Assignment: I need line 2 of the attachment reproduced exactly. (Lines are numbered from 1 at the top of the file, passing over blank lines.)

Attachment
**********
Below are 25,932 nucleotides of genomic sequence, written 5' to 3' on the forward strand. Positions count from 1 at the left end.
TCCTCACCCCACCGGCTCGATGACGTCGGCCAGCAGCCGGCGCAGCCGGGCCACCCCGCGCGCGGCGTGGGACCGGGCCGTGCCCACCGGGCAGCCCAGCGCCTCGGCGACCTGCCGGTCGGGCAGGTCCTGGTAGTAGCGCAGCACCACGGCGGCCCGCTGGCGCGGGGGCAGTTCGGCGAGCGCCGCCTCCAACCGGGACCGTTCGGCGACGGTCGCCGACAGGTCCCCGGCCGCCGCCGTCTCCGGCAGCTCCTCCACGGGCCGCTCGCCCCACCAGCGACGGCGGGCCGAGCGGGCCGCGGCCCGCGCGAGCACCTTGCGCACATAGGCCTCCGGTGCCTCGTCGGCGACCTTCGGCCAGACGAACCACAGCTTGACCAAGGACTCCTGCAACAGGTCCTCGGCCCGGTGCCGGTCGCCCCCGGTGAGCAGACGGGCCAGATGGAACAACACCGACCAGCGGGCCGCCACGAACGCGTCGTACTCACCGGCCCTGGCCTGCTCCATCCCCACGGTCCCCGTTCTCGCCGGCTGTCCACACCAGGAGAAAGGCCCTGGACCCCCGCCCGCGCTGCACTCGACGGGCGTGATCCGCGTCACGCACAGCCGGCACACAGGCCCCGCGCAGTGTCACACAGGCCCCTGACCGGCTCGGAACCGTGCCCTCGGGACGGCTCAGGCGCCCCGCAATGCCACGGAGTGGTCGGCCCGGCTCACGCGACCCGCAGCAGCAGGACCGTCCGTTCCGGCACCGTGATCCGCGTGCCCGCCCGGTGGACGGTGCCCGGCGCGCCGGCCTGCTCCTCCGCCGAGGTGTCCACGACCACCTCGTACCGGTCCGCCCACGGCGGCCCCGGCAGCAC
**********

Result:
TCCTCACCCCACCGGCTCGATGACGTCGGCCAGCAGCCGGCGCAGCCGGGCCACCCCGCGCGCGGCGTGGGACCGGGCCGTGCCCACCGGGCAGCCCAGCGCCTCGGCGACCTGCCGGTCGGGCAGGTCCTGGTAGTAGCGCAGCACCACGGCGGCCCGCTGGCGCGGGGGCAGTTCGGCGAGCGCCGCCTCCAACCGGGACCGTTCGGCGACGGTCGCCGACAGGTCCCCGGCCGCCGCCGTCTCCGGCAGCTCCTCCACGGGCCGCTCGCCCCACCAGCGACGGCGGGCCGAGCGGGCCGCGGCCCGCGCGAGCACCTTGCGCACATAGGCCTCCGGTGCCTCGTCGGCGACCTTCGGCCAGACGAACCACAGCTTGACCAAGGACTCCTGCAACAGGTCCTCGGCCCGGTGCCGGTCGCCCCCGGTGAGCAGACGGGCCAGATGGAACAACACCGACCAGCGGGCCGCCACGAACGCGTCGTACTCACCGGCCCTGGCCTGCTCCATCCCCACGGTCCCCGTTCTCGCCGGCTGTCCACACCAGGAGAAAGGCCCTGGACCCCCGCCCGCGCTGCACTCGACGGGCGTGATCCGCGTCACGCACAGCCGGCACACAGGCCCCGCGCAGTGTCACACAGGCCCCTGACCGGCTCGGAACCGTGCCCTCGGGACGGCTCAGGCGCCCCGCAATGCCACGGAGTGGTCGGCCCGGCTCACGCGACCCGCAGCAGCAGGACCGTCCGTTCCGGCACCGTGATCCGCGTGCCCGCCCGGTGGACGGTGCCCGGCGCGCCGGCCTGCTCCTCCGCCGAGGTGTCCACGACCACCTCGTACCGGTCCGCCCACGGCGGCCCCGGCAGCAC